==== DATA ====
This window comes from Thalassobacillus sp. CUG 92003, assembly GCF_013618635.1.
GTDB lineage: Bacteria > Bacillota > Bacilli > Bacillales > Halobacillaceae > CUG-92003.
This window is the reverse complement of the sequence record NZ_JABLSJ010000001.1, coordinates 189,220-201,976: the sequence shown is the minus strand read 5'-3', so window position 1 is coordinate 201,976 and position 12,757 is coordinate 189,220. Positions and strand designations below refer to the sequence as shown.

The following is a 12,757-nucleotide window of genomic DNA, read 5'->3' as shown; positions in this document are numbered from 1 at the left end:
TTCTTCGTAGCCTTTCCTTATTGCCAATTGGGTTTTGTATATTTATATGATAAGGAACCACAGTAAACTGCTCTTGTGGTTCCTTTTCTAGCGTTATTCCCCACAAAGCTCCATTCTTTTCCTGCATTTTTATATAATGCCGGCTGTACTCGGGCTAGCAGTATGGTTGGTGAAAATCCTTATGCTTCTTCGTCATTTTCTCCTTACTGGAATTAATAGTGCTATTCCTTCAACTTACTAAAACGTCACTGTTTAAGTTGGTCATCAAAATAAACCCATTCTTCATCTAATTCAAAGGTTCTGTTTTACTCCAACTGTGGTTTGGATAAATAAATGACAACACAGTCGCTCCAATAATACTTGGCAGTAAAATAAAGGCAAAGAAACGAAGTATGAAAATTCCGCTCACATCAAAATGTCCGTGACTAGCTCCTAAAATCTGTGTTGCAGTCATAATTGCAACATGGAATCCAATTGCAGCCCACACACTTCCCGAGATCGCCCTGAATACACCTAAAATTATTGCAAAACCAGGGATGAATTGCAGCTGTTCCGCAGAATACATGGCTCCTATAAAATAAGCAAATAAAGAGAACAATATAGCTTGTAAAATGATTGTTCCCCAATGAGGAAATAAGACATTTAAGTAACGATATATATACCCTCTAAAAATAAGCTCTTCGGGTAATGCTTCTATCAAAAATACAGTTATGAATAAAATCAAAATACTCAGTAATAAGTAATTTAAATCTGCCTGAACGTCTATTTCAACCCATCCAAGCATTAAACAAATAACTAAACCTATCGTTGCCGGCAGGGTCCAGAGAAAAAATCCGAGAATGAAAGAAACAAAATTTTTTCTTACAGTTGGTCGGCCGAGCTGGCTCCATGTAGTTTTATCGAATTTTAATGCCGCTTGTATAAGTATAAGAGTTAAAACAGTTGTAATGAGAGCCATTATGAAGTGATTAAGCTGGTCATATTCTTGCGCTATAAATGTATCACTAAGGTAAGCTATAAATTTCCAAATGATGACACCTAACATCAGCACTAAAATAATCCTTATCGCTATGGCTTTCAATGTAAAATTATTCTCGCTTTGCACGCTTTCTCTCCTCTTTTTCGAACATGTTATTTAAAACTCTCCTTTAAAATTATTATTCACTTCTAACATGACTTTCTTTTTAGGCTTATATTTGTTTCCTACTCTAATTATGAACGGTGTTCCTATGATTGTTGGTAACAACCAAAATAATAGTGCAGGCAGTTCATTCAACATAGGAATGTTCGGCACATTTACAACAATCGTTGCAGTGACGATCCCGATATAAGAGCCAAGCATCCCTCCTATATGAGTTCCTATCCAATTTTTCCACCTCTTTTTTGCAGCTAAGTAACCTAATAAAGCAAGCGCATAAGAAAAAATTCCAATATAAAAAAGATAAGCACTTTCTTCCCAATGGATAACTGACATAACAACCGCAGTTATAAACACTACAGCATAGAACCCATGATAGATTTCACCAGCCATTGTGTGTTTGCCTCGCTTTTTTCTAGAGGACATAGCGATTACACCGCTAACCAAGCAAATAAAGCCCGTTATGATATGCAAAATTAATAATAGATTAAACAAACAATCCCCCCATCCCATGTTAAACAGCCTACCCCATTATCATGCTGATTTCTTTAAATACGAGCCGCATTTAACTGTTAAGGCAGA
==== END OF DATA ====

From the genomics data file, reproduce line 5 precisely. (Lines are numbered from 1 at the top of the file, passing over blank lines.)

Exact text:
TTCTTCGTAGCCTTTCCTTATTGCCAATTGGGTTTTGTATATTTATATGATAAGGAACCACAGTAAACTGCTCTTGTGGTTCCTTTTCTAGCGTTATTCCCCACAAAGCTCCATTCTTTTCCTGCATTTTTATATAATGCCGGCTGTACTCGGGCTAGCAGTATGGTTGGTGAAAATCCTTATGCTTCTTCGTCATTTTCTCCTTACTGGAATTAATAGTGCTATTCCTTCAACTTACTAAAACGTCACTGTTTAAGTTGGTCATCAAAATAAACCCATTCTTCATCTAATTCAAAGGTTCTGTTTTACTCCAACTGTGGTTTGGATAAATAAATGACAACACAGTCGCTCCAATAATACTTGGCAGTAAAATAAAGGCAAAGAAACGAAGTATGAAAATTCCGCTCACATCAAAATGTCCGTGACTAGCTCCTAAAATCTGTGTTGCAGTCATAATTGCAACATGGAATCCAATTGCAGCCCACACACTTCCCGAGATCGCCCTGAATACACCTAAAATTATTGCAAAACCAGGGATGAATTGCAGCTGTTCCGCAGAATACATGGCTCCTATAAAATAAGCAAATAAAGAGAACAATATAGCTTGTAAAATGATTGTTCCCCAATGAGGAAATAAGACATTTAAGTAACGATATATATACCCTCTAAAAATAAGCTCTTCGGGTAATGCTTCTATCAAAAATACAGTTATGAATAAAATCAAAATACTCAGTAATAAGTAATTTAAATCTGCCTGAACGTCTATTTCAACCCATCCAAGCATTAAACAAATAACTAAACCTATCGTTGCCGGCAGGGTCCAGAGAAAAAATCCGAGAATGAAAGAAACAAAATTTTTTCTTACAGTTGGTCGGCCGAGCTGGCTCCATGTAGTTTTATCGAATTTTAATGCCGCTTGTATAAGTATAAGAGTTAAAACAGTTGTAATGAGAGCCATTATGAAGTGATTAAGCTGGTCATATTCTTGCGCTATAAATGTATCACTAAGGTAAGCTATAAATTTCCAAATGATGACACCTAACATCAGCACTAAAATAATCCTTATCGCTATGGCTTTCAATGTAAAATTATTCTCGCTTTGCACGCTTTCTCTCCTCTTTTTCGAACATGTTATTTAAAACTCTCCTTTAAAATTATTATTCACTTCTAACATGACTTTCTTTTTAGGCTTATATTTGTTTCCTACTCTAATTATGAACGGTGTTCCTATGATTGTTGGTAACAACCAAAATAATAGTGCAGGCAGTTCATTCAACATAGGAATGTTCGGCACATTTACAACAATCGTTGCAGTGACGATCCCGATATAAGAGCCAAGCATCCCTCCTATATGAGTTCCTATCCAATTTTTCCACCTCTTTTTTGCAGCTAAGTAACCTAATAAAGCAAGCGCATAAGAAAAAATTCCAATATAAAAAAGATAAGCACTTTCTTCCCAATGGATAACTGACATAACAACCGCAGTTATAAACACTACAGCATAGAACCCATGATAGATTTCACCAGCCATTGTGTGTTTGCCTCGCTTTTTTCTAGAGGACATAGCGATTACACCGCTAACCAAGCAAATAAAGCCCGTTATGATATGCAAAATTAATAATAGATTAAACAAACAATCCCCCCATCCCATGTTAAACAGCCTACCCCATTATCATGCTGATTTCTTTAAATACGAGCCGCATTTAACTGTTAAGGCAGA